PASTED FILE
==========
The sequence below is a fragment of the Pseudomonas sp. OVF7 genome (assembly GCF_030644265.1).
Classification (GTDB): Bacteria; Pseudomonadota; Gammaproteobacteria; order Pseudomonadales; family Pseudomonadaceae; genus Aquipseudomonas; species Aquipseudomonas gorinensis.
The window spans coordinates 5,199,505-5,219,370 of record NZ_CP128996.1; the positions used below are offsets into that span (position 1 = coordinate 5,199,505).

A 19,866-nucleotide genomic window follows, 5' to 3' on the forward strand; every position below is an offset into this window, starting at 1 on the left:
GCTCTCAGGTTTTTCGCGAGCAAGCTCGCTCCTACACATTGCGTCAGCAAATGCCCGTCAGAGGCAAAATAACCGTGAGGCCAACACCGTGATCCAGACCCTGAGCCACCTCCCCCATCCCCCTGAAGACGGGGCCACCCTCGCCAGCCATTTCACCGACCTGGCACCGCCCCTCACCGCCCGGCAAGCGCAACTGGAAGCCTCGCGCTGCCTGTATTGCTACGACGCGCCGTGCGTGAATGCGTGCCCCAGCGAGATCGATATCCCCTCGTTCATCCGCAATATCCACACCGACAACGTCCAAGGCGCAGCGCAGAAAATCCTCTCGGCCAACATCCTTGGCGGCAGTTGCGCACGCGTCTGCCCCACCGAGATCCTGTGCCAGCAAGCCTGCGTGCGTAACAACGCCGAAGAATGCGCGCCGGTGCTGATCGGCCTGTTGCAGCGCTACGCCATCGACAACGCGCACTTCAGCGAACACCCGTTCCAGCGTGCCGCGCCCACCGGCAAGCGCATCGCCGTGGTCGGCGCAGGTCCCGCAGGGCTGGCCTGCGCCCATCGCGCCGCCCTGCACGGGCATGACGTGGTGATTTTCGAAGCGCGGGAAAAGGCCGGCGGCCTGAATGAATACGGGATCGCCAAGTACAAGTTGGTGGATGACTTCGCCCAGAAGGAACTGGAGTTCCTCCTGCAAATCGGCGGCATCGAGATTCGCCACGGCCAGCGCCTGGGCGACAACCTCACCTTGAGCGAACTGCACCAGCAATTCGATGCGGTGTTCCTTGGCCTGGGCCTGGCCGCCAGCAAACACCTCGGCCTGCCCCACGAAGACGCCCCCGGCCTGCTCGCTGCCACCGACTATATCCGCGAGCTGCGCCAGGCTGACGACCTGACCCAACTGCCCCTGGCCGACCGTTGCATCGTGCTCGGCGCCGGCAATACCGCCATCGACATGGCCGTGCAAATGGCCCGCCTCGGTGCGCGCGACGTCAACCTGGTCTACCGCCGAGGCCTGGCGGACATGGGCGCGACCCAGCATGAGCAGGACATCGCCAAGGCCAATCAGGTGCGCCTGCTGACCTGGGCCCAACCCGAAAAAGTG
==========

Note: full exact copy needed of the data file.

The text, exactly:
The sequence below is a fragment of the Pseudomonas sp. OVF7 genome (assembly GCF_030644265.1).
Classification (GTDB): Bacteria; Pseudomonadota; Gammaproteobacteria; order Pseudomonadales; family Pseudomonadaceae; genus Aquipseudomonas; species Aquipseudomonas gorinensis.
The window spans coordinates 5,199,505-5,219,370 of record NZ_CP128996.1; the positions used below are offsets into that span (position 1 = coordinate 5,199,505).

A 19,866-nucleotide genomic window follows, 5' to 3' on the forward strand; every position below is an offset into this window, starting at 1 on the left:
GCTCTCAGGTTTTTCGCGAGCAAGCTCGCTCCTACACATTGCGTCAGCAAATGCCCGTCAGAGGCAAAATAACCGTGAGGCCAACACCGTGATCCAGACCCTGAGCCACCTCCCCCATCCCCCTGAAGACGGGGCCACCCTCGCCAGCCATTTCACCGACCTGGCACCGCCCCTCACCGCCCGGCAAGCGCAACTGGAAGCCTCGCGCTGCCTGTATTGCTACGACGCGCCGTGCGTGAATGCGTGCCCCAGCGAGATCGATATCCCCTCGTTCATCCGCAATATCCACACCGACAACGTCCAAGGCGCAGCGCAGAAAATCCTCTCGGCCAACATCCTTGGCGGCAGTTGCGCACGCGTCTGCCCCACCGAGATCCTGTGCCAGCAAGCCTGCGTGCGTAACAACGCCGAAGAATGCGCGCCGGTGCTGATCGGCCTGTTGCAGCGCTACGCCATCGACAACGCGCACTTCAGCGAACACCCGTTCCAGCGTGCCGCGCCCACCGGCAAGCGCATCGCCGTGGTCGGCGCAGGTCCCGCAGGGCTGGCCTGCGCCCATCGCGCCGCCCTGCACGGGCATGACGTGGTGATTTTCGAAGCGCGGGAAAAGGCCGGCGGCCTGAATGAATACGGGATCGCCAAGTACAAGTTGGTGGATGACTTCGCCCAGAAGGAACTGGAGTTCCTCCTGCAAATCGGCGGCATCGAGATTCGCCACGGCCAGCGCCTGGGCGACAACCTCACCTTGAGCGAACTGCACCAGCAATTCGATGCGGTGTTCCTTGGCCTGGGCCTGGCCGCCAGCAAACACCTCGGCCTGCCCCACGAAGACGCCCCCGGCCTGCTCGCTGCCACCGACTATATCCGCGAGCTGCGCCAGGCTGACGACCTGACCCAACTGCCCCTGGCCGACCGTTGCATCGTGCTCGGCGCCGGCAATACCGCCATCGACATGGCCGTGCAAATGGCCCGCCTCGGTGCGCGCGACGTCAACCTGGTCTACCGCCGAGGCCTGGCGGACATGGGCGCGACCCAGCATGAGCAGGACATCGCCAAGGCCAATCAGGTGCGCCTGCTGACCTGGGCCCAACCCGAAAAAGTG